Going back to school this fall? CIBC offers tips to help students focus on their studies, not their finances



    A solid plan can help students navigate the financial challenges of
    student life

    TORONTO, Aug. 6 /CNW/ - As summer draws to a close and students head off
to college or university, many may be feeling a little anxious about how
they'll make their finances work, especially those students living away from
home and managing their own day-to-day expenses for the first time.
    Recent industry research indicates that 40% of students aged 18-25 do not
feel well informed about personal financial products, compared to just 25% of
all Canadians who felt the same. In addition, only 47% of students aged 18-25
keep careful track of their finances, suggesting that more than half of these
students could be taking a more active role in managing their money(1).
    "It's never too early to start thinking seriously about your finances and
setting goals for yourself, especially for students who may be taking
ownership of their finances for the first time," said Colette Delaney, Senior
Vice-President of GICs, Deposits and Payments for CIBC. "Money problems can
distract students from getting the most out of their education, which is why
it's so important for students to have a plan in place to help them take
charge of their financial goals before they start the school year."
    Students can build their financial knowledge and establish a good
foundation for themselves by following a few basic financial planning steps:

    
    -  Identify your short and long term goals. Short term goals might
       include a Spring Break trip or a new laptop, while your long term
       goals may include a downpayment on a car for after graduation.
       Determine what you want to accomplish within a timeline and work it
       into your financial plan to help make that goal a reality.

    -  Make a budget. Take a few minutes to complete a budget using the
       online budget calculator at www.cibc.com/ca/student-life, which will
       help you determine all of your monthly variable, one-time and shared
       costs. By going over this budget regularly and making adjustments as
       you go, you can identify opportunities to cut costs, curb unnecessary
       spending and start saving.

    -  Minimize your everyday banking costs. You have enough expenses to
       worry about as a student, and everyday banking shouldn't be one of
       them. A simple way to cut costs is to open a bank account with CIBC
       Advantage(R) for Students benefits. Full-time students attending an
       accredited university or college in Canada can open a CIBC bank
       account with free everyday banking (including free withdrawals at CIBC
       bank machines), no monthly fees and no limit on the number of monthly
       transactions.

    -  Avoid ABM fees. Save money by finding out where your bank's nearest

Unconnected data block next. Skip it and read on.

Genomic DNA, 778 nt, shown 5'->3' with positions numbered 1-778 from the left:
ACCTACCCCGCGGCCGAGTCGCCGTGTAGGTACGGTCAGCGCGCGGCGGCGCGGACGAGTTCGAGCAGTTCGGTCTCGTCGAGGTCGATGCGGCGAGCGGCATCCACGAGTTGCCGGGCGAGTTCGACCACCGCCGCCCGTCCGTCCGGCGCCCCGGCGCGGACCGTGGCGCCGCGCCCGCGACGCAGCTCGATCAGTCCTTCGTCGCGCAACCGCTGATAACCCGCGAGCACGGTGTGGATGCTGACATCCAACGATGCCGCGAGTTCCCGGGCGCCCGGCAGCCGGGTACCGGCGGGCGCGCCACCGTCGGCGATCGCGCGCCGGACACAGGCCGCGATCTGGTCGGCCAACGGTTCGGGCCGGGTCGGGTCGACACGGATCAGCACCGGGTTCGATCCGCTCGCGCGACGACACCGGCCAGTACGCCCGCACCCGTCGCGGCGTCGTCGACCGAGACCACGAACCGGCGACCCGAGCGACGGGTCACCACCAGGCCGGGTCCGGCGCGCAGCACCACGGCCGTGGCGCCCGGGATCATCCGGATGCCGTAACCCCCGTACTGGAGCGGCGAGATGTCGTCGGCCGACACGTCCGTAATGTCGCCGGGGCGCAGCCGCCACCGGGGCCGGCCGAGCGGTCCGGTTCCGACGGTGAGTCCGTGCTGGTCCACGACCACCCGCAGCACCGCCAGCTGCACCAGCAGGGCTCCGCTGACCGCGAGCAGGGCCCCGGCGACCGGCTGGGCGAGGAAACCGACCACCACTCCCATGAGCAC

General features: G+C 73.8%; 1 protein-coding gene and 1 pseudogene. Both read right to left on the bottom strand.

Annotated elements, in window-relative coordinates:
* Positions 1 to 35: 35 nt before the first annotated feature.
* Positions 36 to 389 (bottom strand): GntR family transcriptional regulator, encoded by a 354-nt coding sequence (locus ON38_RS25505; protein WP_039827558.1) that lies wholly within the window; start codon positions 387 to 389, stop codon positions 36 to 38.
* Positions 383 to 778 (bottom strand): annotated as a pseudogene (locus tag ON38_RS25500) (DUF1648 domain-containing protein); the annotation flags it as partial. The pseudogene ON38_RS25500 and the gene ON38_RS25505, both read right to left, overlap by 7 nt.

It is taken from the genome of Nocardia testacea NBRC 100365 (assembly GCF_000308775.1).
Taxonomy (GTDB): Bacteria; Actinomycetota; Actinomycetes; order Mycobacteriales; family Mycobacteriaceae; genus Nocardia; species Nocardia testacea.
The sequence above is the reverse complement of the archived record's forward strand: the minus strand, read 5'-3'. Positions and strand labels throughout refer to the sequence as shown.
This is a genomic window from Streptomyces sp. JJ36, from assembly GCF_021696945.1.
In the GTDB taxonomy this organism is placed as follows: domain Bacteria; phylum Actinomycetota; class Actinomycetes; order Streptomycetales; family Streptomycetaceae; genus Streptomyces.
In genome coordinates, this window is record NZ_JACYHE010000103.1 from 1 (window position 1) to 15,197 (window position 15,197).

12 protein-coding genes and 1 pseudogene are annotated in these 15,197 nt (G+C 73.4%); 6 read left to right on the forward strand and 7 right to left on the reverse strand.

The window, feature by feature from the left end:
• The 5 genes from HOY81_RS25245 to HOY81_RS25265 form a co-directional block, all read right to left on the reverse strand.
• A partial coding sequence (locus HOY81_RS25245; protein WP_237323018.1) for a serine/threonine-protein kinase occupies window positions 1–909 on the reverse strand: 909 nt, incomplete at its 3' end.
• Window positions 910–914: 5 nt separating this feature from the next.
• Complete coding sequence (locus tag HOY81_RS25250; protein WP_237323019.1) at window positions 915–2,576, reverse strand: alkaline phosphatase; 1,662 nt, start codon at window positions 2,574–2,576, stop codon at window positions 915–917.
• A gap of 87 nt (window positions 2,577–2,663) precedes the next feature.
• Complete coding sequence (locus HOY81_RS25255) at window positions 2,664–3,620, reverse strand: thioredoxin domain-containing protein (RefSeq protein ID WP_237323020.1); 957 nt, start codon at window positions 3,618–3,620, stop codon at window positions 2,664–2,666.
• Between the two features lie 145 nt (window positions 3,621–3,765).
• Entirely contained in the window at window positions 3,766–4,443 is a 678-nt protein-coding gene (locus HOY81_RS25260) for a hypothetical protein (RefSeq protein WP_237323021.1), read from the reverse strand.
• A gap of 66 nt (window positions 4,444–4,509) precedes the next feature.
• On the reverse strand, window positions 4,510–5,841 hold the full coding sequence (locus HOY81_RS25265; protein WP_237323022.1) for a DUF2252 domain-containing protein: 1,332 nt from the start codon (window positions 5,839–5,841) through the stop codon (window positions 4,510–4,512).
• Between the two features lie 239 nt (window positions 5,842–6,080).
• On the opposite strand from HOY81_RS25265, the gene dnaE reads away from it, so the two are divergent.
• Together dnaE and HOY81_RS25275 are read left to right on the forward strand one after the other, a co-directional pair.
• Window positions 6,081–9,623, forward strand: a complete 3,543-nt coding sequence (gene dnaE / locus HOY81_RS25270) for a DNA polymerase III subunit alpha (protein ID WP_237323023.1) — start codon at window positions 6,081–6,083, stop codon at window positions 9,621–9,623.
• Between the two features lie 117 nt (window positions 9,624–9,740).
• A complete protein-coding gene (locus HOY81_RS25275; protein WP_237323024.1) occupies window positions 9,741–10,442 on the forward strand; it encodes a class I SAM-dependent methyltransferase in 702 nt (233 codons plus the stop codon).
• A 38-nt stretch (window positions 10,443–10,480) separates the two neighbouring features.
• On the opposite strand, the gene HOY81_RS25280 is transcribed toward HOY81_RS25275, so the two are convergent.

ABMs are and sticking to them for all your transactions. Using other
       bank or 'white-label' ABMs will incur additional service fees. With
       1400 ABMs within 1 to 2 kilometres of 180 colleges and universities
       across Canada, CIBC clients are never far from their funds.

    -  Establish credit and manage it well. Start building your credit
       history by obtaining the right kind of credit card and using it
       responsibly. Ideally, you should pay your balance in full each month,
       and avoid temptation by leaving your card at home or using it for
       emergencies only. A credit card like the CIBC Classic Visa Card for
       Students will give students convenient access to credit with no annual
       fee.

    -  Start saving. Many students keep all of their money in just one
       account which they use for all of their transactions, but it's a
       better idea to keep short-term savings and long-term investments
       separate to earn a higher return on your savings and to avoid the
       temptation of dipping in. Consider a product to help grow your savings
       like a fixed-term GIC, or build your savings through small monthly
       contributions using a Regular Investment Plan.
    

    "Do a little homework to determine where you stand financially before you
start classes, and what you need to do to walk out of your last exam in the
Spring in great financial shape," said Delaney. "Having your finances in order
allows you to stay focused on your studies and get more out of your student
experience, knowing that you have a plan in place and are building a
foundation for the future."
    More useful financial planning, calculators, product information and
articles about student life written by students can be found at
www.cibc.com/ca/student-life.

    CIBC is a leading North American financial institution with nearly 11
million personal and business clients. CIBC offers a full range of products
and services through its comprehensive electronic banking network, branches
and offices across Canada, in the United States and around the world. You can
find other news releases and information about CIBC in our Press Centre on our
corporate website at www.cibc.com.

    ----------------------------
    (1) Forrester Research, Inc.: 2008 North American Mail Benchmark Survey,
    qb14.





For further information:

For further information: Doug Maybee, Director, External Communications
and Media Relations, CIBC, Tel: (416) 980-7458, doug.maybee@cibc.com


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